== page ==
Editorial: Severed ties does University no good, BHCS gets full control, use of nameApril 2, 1997
Health Care System
Severed ties does University no good, BHCS gets full control, use of name
Baylor Health Care System
Walking away from BHCS does nothing for Baylor.
The Baylor Health Care System situation hit a surprising anticlimax on Monday.
The Baylor Board of Regents voted to break ties with the BHCS. The University is more or less walking away from a relationship which has existed since the 1920s with nothing but two black eyes, one financial, one public relations.
No final arrangement exists yet on paper to define what the University's relationship with the health care system will be. However, the intial reports indicate a surrender. The BHCS got virtually all it wanted with autonomy in choosing its governing boards and can keep the name and the reputation that comes with it.
Financially, the University dealt itself a poor hand. Formerly, Baylor could potentially have made a large sum of money either by an outright sale or perhaps a joint venture. Now the only people who will see any profit are the boards in charge of the hospitals.
These boards will have final determination on any deals to sell the system or its parts. Predications suggest the Dallas health care market will be controlled by two large providers within a decade.
With the current arrangement, the University will receive no say in any deal with a company like Tenet or Columbia.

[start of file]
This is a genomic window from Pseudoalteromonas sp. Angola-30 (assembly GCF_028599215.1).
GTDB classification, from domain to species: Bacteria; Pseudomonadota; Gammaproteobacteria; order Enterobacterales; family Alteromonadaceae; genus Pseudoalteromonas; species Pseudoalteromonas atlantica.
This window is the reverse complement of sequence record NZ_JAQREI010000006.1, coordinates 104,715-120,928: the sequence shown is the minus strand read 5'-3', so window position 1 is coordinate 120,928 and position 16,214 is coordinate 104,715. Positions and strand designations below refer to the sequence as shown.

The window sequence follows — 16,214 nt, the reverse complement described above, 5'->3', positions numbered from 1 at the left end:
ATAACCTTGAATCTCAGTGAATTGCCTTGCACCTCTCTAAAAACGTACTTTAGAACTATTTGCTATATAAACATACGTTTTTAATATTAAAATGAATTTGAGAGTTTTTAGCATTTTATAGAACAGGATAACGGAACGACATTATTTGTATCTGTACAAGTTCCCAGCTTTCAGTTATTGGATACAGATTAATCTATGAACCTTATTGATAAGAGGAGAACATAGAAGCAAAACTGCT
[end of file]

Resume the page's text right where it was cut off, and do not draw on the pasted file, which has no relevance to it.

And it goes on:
The University still shelled out money to go through this ordeal. Whether consultant Josh Nemzoff gets the once-reported $3 million or not, he gets paid. Although the BHCS is sharing some of the consultants' costs, the University still loses money from its contingency funds. The BHCS should have footed the entire bill for any consultants or studies. Autonomy should bear a heavier price.
The other shiner comes from the public relations nightmare. The regents and admininistration kept quiet through much of the ordeal, leaving the public exposed to the outrage of Dallas residents and health care system officials.
All the general public saw was the full-page ads in The Dallas Morning News, whether they read the stories or not. Fallout from alumni and recruiting could last for years.
The University's reputation could take another blow. Should the system officials decide to sell, the University might still not receive anything. So the hospitals bearing Baylor's name could still hit the auction block and be sold bearing our name.
The one positive thing that could come from this whole situation-turned-fiasco is for the hospital system to foot the entire bill for these studies and consultants. The University has already suffered enough.
Copyright © 1997 The Lariat
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